The Loyola Greyhounds have lost 19 of 20 all-time matchups against Maryland, but will ignore that fact when they beat the Terrapins in Monday's national championship game.
The Greyhounds enter Monday's national championship for the first time since 1990. They didn't even make the NCAA tournament field last year, finishing 8-5.
History is not on their side, but this team is riding huge momentum after narrowly defeating Notre Dame to earn their national championship berth.
Let's take a look at how Loyola got here and why they will send the Terrapins home with a loss on Monday.
How Greyhounds Got Here
Loyola defeated Canisius, Denver and Notre Dame to earn their national championship berth.
In the first round against Canisius, Loyola scored 13 goals to start the second half. The final score was 17-5. Mike Sawyer scored five goals and Eric Lusby chipped in five points.
After their first-round victory, the Greyhounds faced off with Denver. This match would prove to be much tougher. Loyola managed to escape with a 10-9 victory despite a late push by the Pioneer squad.
Finally, the Greyhounds faced off with Notre Dame in the semifinals. The Fighting Irish fell at the hands of the Greyhounds, 7-5. Lusby scored five goals with the others coming from Davis Butts and Josh Hawkins.
The Greyhounds' road has not been easy. Their first-round blowout victory was a good warm-up for their two tight contests with Denver and Notre Dame.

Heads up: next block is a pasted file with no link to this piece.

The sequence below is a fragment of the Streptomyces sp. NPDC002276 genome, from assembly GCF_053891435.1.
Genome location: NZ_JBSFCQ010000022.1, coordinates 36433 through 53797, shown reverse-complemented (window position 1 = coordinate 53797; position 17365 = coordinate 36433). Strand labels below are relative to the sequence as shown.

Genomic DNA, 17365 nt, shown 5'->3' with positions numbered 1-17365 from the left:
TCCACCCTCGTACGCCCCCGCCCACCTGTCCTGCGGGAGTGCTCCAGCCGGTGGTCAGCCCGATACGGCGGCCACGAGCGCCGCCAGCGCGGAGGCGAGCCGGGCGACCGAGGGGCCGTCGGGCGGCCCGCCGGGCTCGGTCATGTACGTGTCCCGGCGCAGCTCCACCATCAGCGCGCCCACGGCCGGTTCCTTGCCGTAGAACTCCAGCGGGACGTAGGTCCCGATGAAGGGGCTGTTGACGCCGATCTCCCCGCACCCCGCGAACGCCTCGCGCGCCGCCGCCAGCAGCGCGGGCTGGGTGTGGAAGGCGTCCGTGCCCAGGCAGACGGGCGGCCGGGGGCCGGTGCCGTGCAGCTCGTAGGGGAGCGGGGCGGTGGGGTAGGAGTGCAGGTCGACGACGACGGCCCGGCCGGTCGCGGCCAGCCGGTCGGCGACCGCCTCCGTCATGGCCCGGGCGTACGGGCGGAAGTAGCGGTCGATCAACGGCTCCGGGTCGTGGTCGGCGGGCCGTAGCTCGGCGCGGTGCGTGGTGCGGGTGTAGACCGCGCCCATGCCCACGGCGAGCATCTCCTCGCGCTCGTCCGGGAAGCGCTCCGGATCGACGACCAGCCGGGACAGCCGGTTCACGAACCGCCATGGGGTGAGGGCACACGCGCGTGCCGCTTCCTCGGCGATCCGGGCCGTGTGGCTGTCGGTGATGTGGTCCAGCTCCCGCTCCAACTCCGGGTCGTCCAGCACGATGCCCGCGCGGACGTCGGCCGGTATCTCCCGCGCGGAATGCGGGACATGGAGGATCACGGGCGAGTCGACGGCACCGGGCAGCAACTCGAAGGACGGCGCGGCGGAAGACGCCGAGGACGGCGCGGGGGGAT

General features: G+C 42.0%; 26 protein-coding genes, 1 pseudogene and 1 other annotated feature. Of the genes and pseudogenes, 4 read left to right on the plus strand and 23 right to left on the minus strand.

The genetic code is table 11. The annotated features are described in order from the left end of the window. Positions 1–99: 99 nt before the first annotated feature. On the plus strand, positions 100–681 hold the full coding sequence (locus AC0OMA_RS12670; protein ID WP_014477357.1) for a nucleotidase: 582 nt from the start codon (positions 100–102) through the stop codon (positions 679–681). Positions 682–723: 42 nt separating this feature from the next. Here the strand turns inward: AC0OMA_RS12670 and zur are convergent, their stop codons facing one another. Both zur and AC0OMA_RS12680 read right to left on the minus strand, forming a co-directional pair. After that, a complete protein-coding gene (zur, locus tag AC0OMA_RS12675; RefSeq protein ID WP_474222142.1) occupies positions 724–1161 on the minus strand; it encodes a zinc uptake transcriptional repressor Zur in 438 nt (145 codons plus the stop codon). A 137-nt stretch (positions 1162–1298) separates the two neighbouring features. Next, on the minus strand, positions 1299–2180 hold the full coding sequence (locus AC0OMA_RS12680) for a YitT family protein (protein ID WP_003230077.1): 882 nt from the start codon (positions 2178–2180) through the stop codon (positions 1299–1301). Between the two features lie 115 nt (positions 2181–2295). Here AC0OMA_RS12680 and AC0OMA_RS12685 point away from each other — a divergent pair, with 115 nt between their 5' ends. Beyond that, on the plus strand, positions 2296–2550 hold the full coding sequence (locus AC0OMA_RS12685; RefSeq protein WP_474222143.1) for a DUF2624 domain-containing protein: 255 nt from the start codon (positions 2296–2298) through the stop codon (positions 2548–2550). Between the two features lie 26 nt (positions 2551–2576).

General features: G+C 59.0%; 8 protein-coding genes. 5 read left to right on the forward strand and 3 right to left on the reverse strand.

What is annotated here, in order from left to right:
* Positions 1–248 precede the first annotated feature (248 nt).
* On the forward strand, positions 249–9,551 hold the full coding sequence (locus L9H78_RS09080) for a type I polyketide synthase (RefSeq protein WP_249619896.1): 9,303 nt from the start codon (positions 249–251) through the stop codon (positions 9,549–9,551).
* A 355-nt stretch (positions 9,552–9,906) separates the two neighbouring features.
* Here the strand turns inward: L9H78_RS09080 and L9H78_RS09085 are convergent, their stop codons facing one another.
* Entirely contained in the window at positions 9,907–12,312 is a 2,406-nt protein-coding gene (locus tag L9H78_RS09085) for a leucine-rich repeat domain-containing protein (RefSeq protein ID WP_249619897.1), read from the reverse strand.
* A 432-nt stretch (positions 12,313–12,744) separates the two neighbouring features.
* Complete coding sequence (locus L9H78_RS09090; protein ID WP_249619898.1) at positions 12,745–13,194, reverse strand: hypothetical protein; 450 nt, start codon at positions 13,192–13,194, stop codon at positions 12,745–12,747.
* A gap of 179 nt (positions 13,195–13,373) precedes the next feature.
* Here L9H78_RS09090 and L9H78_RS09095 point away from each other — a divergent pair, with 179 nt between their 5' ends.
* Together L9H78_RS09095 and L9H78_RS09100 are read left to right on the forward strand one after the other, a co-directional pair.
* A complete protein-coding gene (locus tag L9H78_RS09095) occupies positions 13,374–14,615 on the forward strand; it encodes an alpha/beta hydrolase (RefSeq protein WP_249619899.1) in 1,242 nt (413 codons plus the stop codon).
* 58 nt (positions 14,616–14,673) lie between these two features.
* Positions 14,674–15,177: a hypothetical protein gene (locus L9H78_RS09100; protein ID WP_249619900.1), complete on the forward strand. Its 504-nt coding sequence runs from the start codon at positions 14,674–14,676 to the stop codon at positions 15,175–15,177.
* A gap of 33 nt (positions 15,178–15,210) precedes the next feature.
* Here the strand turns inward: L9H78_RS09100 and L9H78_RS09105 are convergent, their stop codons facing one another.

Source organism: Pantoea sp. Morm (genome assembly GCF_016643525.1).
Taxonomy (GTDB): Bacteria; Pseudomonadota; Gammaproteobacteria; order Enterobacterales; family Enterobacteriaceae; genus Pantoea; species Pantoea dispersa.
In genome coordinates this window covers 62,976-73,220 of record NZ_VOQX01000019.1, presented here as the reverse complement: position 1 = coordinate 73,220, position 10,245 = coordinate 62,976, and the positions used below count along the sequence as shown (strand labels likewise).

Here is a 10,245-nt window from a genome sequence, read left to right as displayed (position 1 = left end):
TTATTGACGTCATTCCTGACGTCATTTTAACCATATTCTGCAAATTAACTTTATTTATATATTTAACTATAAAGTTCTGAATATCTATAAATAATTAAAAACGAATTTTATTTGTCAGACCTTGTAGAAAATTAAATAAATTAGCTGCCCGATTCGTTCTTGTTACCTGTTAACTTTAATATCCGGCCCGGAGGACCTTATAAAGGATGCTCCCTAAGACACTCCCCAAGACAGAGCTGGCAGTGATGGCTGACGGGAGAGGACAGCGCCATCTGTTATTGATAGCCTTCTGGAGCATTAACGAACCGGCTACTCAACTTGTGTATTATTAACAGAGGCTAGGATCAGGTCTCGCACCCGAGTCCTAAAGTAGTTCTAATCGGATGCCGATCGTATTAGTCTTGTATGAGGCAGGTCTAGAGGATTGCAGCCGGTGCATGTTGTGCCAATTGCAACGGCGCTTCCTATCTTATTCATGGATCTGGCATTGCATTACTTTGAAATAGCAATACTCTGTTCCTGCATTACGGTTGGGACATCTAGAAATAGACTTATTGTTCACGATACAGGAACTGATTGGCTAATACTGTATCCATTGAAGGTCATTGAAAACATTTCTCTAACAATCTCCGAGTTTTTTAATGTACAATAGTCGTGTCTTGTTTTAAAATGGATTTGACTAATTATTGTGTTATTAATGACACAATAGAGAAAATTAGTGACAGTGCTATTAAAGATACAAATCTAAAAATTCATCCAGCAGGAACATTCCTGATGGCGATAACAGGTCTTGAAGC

Why the Greyhounds Will Defeat Maryland
History may not be on Loyola's side, but they are the tournament's No. 1 seed for a reason. They only lost one game all season, and boast two of the country's top players in Lusby and Sawyer.
This is not the same Greyhound squad that limped their way through last season. If anything, last season has pushed this squad to avoid a repeat performance.
The Terrapins have beaten up on the Greyhounds in the past, but they are neither as prepared nor as talented as this Greyhound squad.
Maryland defeated Lehigh, Johns Hopkins and Duke to get to the finals. Their victories over Johns Hopkins and Duke were six-goal margins. Blowout wins do not season a team for victory.
The Greyhounds will have history in mind when they take the field on Memorial Day. This is only their second national championship appearance in their program's history, and they plan to take advantage of it.
Maryland is a solid squad from top to bottom, but Sawyer and Lusby are too much to handle on offense. Each has scored 50 goals this season, and Lusby has added 13 more in the tournament.
History tends to repeat itself, but not in this case.
The Greyhounds will win and stake their claim as the best college lacrosse team in Maryland, and the nation.
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